Mass production of 35mm cameras really took a huge leap in the 1950s. The War was over, reconstruction, growing optimism in a better world led to great economic progress. Vacations became possible, with the whole family in tents or caravans and capture precious memories with affordable cameras. These were the prime years of photography, for everyone. This demand asked for numerous brands and models. In addition to the Agfa film roll, the German company also managed to deliver quality in its own cameras, the Silette being one of the most popular.
I am always surprised about the compactness of the small, but ‘busy’ Agfa Silette L. On the top there is hardly any room ‘to get your finders between all knobs. A light meter, shutter button, wind lever, frame and ISO wheel and a big rewind button and in between also a flash shoe. Barely 15cm wide. How did they do that?
The Silette is a stylish camera. It looks beautifully retro, but at the same time the camera wants to look perfect with all its roundness and at the same time sleek design. The shutter lever is perfectly aligned horizontally with the camera. The shutter is excellent to operate and always findable. With the same tension with which you tighten the shutter, it also jumps back to its original position. Intuitively it is in exactly the right place. In addition, very conveniently the counting mechanism of the roll of film is included in the winding process with a beautiful black and red dial. On the left, you can use the large button to rewind the roll and set the ISO value (which is not linked to the light meter).
The most interesting aspect of the camera is the uncoupled light meter. This is ingeniously designed by working with a numerical EV- valuesystem where aperture and shutter speed can be linked together. Thus, you first set your desired combination on the lens and the ‘red’ value takes over at the exposure meter. You adjust the chosen ISO value on the film roll and open the cover of the selenium meter on the front. You can now turn the arrow to the measured light and see what aperture / shutter speed is needed for a correctly exposed picture. It takes some practice with combinations that are valid at the same time, for instance: 1/250 s and f/8 is the same as with 1/500 s and f/5.6; or 1/125 s and f/11. A selenium meter is a light-measuring instrument based on the photoelectric properties of selenium, it does not need a battery. The most common use of such light meters is measuring the exposure value for photography.
The Agfa Silette L has a PC or cable flash connection. It can flash synchronously as well as manually. A slider is available at the lens for this purpose. In addition, the camera can also be put in V mode which serves as a self-timer. Unfortunately, the latter no longer works on my copy, but on the other hand, the light meter does still work very well. Selenium meters are called ‘dead men walking’ anyway, it’s only a matter of time until they will fade away. The flash itself can be placed on top of the camera in the ‘cold’ flash shoe which has no contacts.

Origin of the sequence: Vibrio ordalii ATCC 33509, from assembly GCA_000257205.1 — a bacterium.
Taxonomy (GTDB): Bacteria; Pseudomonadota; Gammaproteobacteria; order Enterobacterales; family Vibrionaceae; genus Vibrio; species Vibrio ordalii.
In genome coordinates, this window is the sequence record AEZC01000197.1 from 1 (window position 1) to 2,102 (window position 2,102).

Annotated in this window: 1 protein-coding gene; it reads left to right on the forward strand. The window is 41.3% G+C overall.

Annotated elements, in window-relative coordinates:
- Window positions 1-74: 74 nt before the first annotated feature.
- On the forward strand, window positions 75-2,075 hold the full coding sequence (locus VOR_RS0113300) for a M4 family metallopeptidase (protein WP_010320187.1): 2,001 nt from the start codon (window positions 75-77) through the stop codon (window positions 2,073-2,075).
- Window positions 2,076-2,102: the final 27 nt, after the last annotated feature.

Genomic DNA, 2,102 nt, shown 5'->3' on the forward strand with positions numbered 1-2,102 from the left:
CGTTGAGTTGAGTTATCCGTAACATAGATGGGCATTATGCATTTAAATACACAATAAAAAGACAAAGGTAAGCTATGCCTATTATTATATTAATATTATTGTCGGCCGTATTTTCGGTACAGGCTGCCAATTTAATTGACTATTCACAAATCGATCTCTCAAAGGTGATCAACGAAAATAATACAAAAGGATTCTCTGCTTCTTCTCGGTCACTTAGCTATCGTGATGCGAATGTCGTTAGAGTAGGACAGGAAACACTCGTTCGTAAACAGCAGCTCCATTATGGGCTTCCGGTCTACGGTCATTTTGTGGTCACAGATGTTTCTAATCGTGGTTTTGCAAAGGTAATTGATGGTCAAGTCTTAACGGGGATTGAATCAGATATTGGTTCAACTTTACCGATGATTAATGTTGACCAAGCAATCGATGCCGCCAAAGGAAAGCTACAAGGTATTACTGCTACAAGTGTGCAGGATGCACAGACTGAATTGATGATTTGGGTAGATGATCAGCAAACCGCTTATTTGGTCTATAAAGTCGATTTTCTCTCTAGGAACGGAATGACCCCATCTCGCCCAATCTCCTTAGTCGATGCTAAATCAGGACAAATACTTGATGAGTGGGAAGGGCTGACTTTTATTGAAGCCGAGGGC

Also unfortunately, this Agfa is equipped with a Prontor SVS shutter, cheaper than the legendary Synchro Compur shutter. But fortunately this one also still works properly, although the long times are no longer clean, a common problem, incidentally also with the Compur. I can’t recommend opening the shutter for this, as I already failed to put it back together properly earlier. Especially the Agfa’s are known for complicated disassembly with no guarantee of an equally successful assembly:). If you however manage to get inside, it is easy to revive the small springs and cogs with some lighter fluid.
The most famous lens in the Silette is the good Apotar F3.5 45 mm lens, just under 50 and therefore just a bit more universal to use. These lenses seem virtually immune to fungus or haze over long time. Opening the back panel already seems very modern, as we have seen for decades on SLR cameras. Insertion is also simple and smooth. The film counter manually can be set back to 0 after closing the door. From there it counts automatically after each shot. Rewinding the full roll is only possible if the release button under the camera is pressed. This also remains the same today.
The Agfa Silette-L graces your collection. It’s a nice acquisition and a good one too. Numerous examples can be found on the Internet of sharp, colorful pictures taken with this all rounder. A compact camera that does require a good estimation of the distance, a rangefinder is missing on this camera (and can only be found on the Super series of Agfa). But you can also use an external rangefinder that can be found cheaply on the Internet.
The compactness and at the same time many extra features, especially with the light meter, the manual setting and the linking of aperture and shutter speed, make the Agfa one of the better vintage film cameras. Easy to find and affordable due to the large runs in which the camera was manufactured. Not rare, but still unique. Thanks to Mike Butkus, you can find a comprehensive manual on his site.